So what does this all have to do with stem cells?:

The Hippocampus, Memory and Stem Cells.


You just thought I'd forgotten the topic of this website. No luck, though! The above model describes one type of neural plasticity, one in which all of the neurons are already born, and what changes are the numbers and types of connections. This model probably accounts for the majority of learning. However, there is also a kind of plasticity that appears to relate to adult neurogenesis.


The brain is not uniformly plastic; that is, not all parts of it are equally changeable. The greatest degree of plasticity is found in the hippocampus, a part of the brain that, while it may not store memories per se, appears to control a great deal of the process by which experiences get coded into memories. Damage to the hippocampus does all kinds of screwy things to your memory. In a review of studies on adult neurogenesis, Kempermann (2002) describes the hippocampus this way:

"The hippocampus is classically characterized as the "gateway to memory" but it is clear that the hippocampus is not the 'hard drive' of the brain. Although it has some capacity for memory storage, this storage is transient, and the function of the hippocampus therefore appears to be to prepare contents for long-term storage in the cortical areas. The term "gateway" implies just this: a structure, through which all information must pass, before it can be memorized."

The diagram to the left shows a view of the brain as if you were looking down at the top of someone's head. Their nose would be pointing out from the top of the picture. As you can see, the hippocampus is a relatively small area, which has a fairly complex folded structure. The picture below, to the right, shows another view of the hippocampus' location, this one a side view of the brain.


In addition to having the greatest degree of plasticity in the brain, the hippocampus also appears to be one of the primary sites of adult neurogenesis (i.e., this part of the brain is the one with the most active stem cells). At this point, it doesn't appear that the new neurons have anything to do with storing actual memories--to return to the computer analogy, they don't increase the size of the hard drive. Instead, they appear to increase the ability of the hippocampus to process new information, and to process it in new and more complex ways. It also appears to be related to the need for increased processing ability. Birds and mammals living in enriched environments generate many more new neurons than those in relatively simple ones. For example, Kempermann et al. (1997) kept groups of adult mice in environments with differing complexities of stimuli. At the end of the experiment, the mice in the most enriched environments had greater numbers of neurons in the hippocampus. In addition, they performed significantly better in tasks requiring hippocampal learning.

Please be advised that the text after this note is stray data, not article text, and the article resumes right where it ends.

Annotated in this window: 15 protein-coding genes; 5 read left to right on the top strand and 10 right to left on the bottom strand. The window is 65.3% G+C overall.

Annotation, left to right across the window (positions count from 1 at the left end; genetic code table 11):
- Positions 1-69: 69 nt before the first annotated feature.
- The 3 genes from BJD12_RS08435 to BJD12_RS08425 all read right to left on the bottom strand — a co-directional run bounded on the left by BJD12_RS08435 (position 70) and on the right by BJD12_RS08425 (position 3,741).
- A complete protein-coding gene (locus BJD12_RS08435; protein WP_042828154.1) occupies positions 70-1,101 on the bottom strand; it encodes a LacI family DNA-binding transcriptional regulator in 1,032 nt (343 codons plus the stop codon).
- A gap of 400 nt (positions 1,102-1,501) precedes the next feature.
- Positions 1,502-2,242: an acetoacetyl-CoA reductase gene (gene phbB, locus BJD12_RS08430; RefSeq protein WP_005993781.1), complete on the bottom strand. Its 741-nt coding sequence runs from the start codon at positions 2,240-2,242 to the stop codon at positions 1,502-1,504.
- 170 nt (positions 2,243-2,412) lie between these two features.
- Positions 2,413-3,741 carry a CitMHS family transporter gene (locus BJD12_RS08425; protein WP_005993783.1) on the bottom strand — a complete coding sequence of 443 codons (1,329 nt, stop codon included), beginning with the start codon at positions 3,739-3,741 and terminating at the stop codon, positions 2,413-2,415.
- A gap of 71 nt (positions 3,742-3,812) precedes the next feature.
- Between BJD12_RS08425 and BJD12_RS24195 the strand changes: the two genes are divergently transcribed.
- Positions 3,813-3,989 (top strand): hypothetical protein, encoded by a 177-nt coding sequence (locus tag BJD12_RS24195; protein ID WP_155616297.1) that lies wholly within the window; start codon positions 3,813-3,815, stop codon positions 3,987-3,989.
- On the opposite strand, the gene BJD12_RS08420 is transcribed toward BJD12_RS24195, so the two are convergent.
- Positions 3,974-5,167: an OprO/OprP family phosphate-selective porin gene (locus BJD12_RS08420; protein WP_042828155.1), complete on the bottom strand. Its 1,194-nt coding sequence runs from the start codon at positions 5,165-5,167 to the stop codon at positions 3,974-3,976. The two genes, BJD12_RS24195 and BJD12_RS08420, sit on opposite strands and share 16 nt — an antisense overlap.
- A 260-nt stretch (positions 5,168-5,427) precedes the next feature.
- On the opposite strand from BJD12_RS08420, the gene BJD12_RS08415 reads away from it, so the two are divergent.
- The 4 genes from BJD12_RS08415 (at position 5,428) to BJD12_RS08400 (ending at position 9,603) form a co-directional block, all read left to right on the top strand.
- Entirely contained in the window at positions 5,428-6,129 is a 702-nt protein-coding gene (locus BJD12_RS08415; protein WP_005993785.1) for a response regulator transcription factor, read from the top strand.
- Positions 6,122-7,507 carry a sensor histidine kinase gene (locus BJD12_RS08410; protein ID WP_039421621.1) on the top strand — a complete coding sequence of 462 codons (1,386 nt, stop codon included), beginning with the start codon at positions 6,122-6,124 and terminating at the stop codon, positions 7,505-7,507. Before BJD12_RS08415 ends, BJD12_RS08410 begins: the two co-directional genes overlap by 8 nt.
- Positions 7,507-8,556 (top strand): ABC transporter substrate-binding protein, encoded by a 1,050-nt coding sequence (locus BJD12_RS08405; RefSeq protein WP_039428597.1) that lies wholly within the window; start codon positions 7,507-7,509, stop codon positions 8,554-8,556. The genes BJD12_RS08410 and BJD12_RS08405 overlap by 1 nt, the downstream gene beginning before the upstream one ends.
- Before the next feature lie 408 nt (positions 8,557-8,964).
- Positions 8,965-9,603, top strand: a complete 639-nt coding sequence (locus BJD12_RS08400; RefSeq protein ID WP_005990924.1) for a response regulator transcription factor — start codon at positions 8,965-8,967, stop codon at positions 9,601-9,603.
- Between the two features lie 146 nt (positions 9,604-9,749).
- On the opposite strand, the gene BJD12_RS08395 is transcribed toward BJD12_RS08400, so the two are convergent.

Similarly, animals that have to navigate complex areas to find food tend to have higher levels of adult neurogenesis than those not requiring that much ability. Patel et al. (1997) studied two groups of adult marsh tits (a type of songbird, shown to the left). Rather than change their environments, the researchers set up the feeding conditions such that one group had relatively frequent, easy access to small amounts of food, and no places available to store excess food. The other group was given much larger amounts of food, every three days, and was allowed to store the food to eat days between eating. Finding places to store food and remembering the locations is generally more difficult than just finding food in obvious locations. The second group, which had to navigate more complex tasks, had a higher rate of neurogenesis in the hippocampus, and an overall greater hippocampal volume.


It appears that there are stem cells present in the brains of most animals (including humans) throughout their life cycles, but that, in animals without constant neurogenesis, they are generally prevented from making new neurons. One question that remains is the role of NMDA. NMDA is a neurotransmitter, one of the chemicals that travels between the axon terminals and dendrites of neurons. It is an excitatory neurotransmitter, which means that it produces a new action potential in the receiving neuron (usually called the post-synaptic neuron). (Inhibitory neurotransmitters stop the postsynaptic neuron from sending signals on). It is also one of the key neurotransmitters associated with Long-Term Potentiation. Thus, without it, normal neuronal plasticity and learning could not occur, and it is present in greater amounts in areas where active learning is taking place. This seems somewhat paradoxical, since that would mean that it increases hippocampal learning ability with pre-existing neurons, but stops new ones from being formed. Since hippocampal learning is also definitely associated with the growth of new neurons, in some species, there must be another factor as yet unexplained. It could be that NMDA plays different roles in different species, or that its downregulating effects are controlled by another circuit we do not understand yet.

There are several other factors that appear to affect neurogenesis and the hippocampus. In birds, the season and hormonal influences seem to be particularly strong influences. For more information on these, see the next two sections:

a. Seasonal influences on neurogenesis

b. Hormonal influences on neurogenesis


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